I'll bet everyone reading this has invented something. Or at least improvised, innovated or improved something. Really, is there anyone out there who's never gotten out of a jam with a twisted paper clip?
Actually, inventing is usually the easiest part of the process. The patenting, manufacturing and marketing are where the trouble comes in.
Enter the Inventors Association of Georgia which meets at Ryan's Restaurant in Norcross the fourth Saturday of every month. Inventors from all over the state gather to share connections, resources, advice and knowledge about inventors' needs.
"We provide guidance and websites loaded with information for beginners," longtime member Dave Savage said.
And there are always experienced inventors willing to mentor, like Jan Janicek of Stone Mountain. Janicek, the most senior member of the group who has been paying his dues since 1967, has only one patent to his credit.
"It was for a homestyle soft drink dispenser, but it was too expensive to manufacture," Janicek said, noting that he knows the ropes from both ends.
For many, the old adage "Necessity is the mother of invention" was the driving force in their creations. Terry Dellinger of Lilburn holds five patents for inventions related to computers and construction he created while working in each of those fields.
Members don't all have degrees from places like Georgia Tech, either. Carlyen Cumbie, also of Lilburn, left home in 1949 at age 16 to make it on his own. After working for 50 years as a plumber, he retired to pursue his first love in life, inventing.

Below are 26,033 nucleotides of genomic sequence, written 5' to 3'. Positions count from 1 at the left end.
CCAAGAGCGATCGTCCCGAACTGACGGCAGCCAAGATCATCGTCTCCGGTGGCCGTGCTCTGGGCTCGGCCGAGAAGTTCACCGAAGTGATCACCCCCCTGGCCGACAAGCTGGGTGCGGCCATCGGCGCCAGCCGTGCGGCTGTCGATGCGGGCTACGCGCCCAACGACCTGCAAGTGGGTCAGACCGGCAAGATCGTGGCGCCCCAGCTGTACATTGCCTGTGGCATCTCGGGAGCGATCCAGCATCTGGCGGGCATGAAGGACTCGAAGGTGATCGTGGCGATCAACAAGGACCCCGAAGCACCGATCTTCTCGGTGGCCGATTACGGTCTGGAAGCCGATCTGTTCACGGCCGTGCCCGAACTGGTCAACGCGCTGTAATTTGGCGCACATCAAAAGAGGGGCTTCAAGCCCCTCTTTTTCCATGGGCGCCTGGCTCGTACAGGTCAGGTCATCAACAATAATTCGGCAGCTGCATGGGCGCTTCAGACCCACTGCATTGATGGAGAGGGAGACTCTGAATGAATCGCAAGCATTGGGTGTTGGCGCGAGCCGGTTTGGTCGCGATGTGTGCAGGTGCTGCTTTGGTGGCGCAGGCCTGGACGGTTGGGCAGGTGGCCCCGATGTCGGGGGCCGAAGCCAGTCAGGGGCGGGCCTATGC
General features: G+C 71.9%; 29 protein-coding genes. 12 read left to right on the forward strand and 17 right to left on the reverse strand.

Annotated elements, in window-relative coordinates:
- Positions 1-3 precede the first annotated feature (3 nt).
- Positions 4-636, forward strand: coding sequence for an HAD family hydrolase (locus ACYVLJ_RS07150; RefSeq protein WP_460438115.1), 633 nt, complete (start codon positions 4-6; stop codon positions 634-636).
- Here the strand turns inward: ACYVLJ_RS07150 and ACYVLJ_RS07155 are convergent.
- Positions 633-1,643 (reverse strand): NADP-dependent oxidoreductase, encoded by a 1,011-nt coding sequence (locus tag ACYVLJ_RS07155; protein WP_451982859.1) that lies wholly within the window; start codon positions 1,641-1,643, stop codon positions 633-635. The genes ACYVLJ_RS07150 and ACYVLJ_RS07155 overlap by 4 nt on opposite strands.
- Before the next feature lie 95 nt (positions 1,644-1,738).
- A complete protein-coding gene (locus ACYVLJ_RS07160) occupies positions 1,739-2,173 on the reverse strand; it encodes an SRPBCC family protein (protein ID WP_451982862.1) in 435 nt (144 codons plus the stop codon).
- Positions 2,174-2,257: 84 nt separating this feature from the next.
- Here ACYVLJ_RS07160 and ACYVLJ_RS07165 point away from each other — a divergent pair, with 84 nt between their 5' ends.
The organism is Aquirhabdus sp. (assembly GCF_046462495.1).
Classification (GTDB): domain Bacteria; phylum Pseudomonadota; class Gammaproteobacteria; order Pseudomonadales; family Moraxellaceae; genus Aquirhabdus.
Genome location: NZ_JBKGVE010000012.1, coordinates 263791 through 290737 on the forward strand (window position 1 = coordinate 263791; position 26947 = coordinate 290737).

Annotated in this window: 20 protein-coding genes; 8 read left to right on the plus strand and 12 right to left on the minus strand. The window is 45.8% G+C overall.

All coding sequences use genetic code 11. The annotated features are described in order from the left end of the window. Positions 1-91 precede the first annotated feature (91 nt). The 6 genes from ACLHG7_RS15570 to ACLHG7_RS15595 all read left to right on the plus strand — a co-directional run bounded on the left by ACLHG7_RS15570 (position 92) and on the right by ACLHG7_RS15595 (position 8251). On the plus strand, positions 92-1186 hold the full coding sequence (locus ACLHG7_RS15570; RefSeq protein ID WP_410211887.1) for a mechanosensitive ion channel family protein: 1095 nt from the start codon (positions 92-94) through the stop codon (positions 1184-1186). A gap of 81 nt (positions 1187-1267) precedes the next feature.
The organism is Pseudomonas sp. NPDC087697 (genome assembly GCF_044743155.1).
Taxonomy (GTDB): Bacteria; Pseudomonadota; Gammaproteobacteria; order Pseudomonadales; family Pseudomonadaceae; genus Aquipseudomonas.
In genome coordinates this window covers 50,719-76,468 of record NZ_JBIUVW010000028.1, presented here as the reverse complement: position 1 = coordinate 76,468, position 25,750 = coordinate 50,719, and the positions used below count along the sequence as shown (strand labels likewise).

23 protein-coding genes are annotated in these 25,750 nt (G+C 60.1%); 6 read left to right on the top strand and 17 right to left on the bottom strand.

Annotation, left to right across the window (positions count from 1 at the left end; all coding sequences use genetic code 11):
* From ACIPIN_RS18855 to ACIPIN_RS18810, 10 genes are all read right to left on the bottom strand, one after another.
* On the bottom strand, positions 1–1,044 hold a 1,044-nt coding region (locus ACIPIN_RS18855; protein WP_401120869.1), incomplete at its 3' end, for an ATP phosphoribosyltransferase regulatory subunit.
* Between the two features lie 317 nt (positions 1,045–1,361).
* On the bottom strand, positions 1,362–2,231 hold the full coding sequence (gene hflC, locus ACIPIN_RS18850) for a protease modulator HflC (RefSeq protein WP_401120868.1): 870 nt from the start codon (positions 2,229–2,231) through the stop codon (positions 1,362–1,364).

For years Cumbie made miniature farm wagons and received a patent for a lock he designed for a retainer pin in a miniature tractor.
"Details like that make the difference between these things being worth a few dollars or a few hundred dollars," Cumbie said.
Today he focuses on inventing devices to make life easier for people with disabilities.
"When I see people struggling to do something, I want to do what I can to help out," he said. "A Vietnam vet told me how it's impossible to wheel a chair and hold an umbrella at the same time, so I invented an umbrella holder for his wheelchair."
Larry Woods of Norcross never set out to invent anything.
"I stumbled into the world of packaging when I was young and discovered it's a field of continuous invention," Woods said. His company, South-Pak, Inc., can custom mold cases for anything anyone ever invented.
These "Everyday Edisons" as some members call themselves, always welcome newcomers like Victor Speight, a real estate agent from Lawrenceville, who visited IAG to sound out some experts on an idea he had in his head regarding recording studios.
If this column has put any ideas in your head, visit www.GAinventors.org.
Susan Larson is a writer who lives in Lilburn with her husband, who has several patents.
Email her at email@example.com.